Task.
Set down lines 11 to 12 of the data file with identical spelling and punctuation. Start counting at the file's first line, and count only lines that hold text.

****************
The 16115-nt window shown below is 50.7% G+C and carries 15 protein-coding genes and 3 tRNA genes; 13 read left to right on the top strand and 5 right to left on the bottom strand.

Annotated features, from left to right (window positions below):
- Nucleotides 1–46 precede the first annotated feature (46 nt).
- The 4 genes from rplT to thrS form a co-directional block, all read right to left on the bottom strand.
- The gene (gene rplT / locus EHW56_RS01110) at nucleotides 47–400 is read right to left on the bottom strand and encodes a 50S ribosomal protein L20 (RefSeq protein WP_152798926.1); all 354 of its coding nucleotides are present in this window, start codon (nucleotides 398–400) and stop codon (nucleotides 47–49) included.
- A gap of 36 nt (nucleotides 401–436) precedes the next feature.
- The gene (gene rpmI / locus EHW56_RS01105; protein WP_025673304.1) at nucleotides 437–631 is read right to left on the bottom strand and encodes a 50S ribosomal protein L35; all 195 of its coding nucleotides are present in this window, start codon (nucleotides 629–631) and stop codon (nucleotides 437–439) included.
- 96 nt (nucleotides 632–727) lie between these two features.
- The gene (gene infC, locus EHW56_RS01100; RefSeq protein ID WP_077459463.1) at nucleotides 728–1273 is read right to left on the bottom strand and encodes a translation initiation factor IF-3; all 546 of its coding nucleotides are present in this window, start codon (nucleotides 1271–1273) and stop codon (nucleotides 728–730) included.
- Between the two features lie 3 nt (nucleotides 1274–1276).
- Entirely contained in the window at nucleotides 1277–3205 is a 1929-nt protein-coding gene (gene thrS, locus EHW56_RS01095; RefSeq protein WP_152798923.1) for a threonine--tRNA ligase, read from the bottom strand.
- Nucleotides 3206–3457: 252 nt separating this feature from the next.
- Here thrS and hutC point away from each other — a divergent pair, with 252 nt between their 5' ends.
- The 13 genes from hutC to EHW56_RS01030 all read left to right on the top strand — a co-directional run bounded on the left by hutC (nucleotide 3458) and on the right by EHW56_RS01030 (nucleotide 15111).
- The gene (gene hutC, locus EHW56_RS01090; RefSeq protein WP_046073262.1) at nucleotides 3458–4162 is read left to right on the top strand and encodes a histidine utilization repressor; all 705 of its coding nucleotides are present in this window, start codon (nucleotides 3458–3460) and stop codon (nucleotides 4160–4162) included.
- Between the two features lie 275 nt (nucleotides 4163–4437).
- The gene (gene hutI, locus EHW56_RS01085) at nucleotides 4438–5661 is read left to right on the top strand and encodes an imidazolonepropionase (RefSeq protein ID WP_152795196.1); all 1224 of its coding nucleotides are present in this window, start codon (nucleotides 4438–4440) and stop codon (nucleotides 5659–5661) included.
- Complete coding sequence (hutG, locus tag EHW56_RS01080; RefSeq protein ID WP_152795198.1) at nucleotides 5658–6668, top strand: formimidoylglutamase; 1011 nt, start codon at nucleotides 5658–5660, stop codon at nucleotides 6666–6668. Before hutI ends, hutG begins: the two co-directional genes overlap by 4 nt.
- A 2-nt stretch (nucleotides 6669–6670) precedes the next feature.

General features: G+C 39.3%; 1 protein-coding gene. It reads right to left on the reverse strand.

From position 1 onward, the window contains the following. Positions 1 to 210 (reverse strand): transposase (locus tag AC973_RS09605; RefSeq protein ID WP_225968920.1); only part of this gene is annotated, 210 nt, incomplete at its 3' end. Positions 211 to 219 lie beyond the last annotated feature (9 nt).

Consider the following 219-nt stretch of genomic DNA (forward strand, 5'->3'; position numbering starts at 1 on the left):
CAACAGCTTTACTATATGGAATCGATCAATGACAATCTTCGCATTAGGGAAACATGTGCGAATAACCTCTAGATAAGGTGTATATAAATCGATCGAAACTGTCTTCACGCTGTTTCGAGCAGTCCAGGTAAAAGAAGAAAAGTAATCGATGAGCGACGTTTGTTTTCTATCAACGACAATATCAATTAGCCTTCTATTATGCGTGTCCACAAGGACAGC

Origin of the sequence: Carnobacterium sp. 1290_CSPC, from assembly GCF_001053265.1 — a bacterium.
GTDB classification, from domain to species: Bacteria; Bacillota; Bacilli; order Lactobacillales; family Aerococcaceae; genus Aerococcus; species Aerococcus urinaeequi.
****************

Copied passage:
- Entirely contained in the window at nucleotides 1277–3205 is a 1929-nt protein-coding gene (gene thrS, locus EHW56_RS01095; RefSeq protein WP_152798923.1) for a threonine--tRNA ligase, read from the bottom strand.
- Nucleotides 3206–3457: 252 nt separating this feature from the next.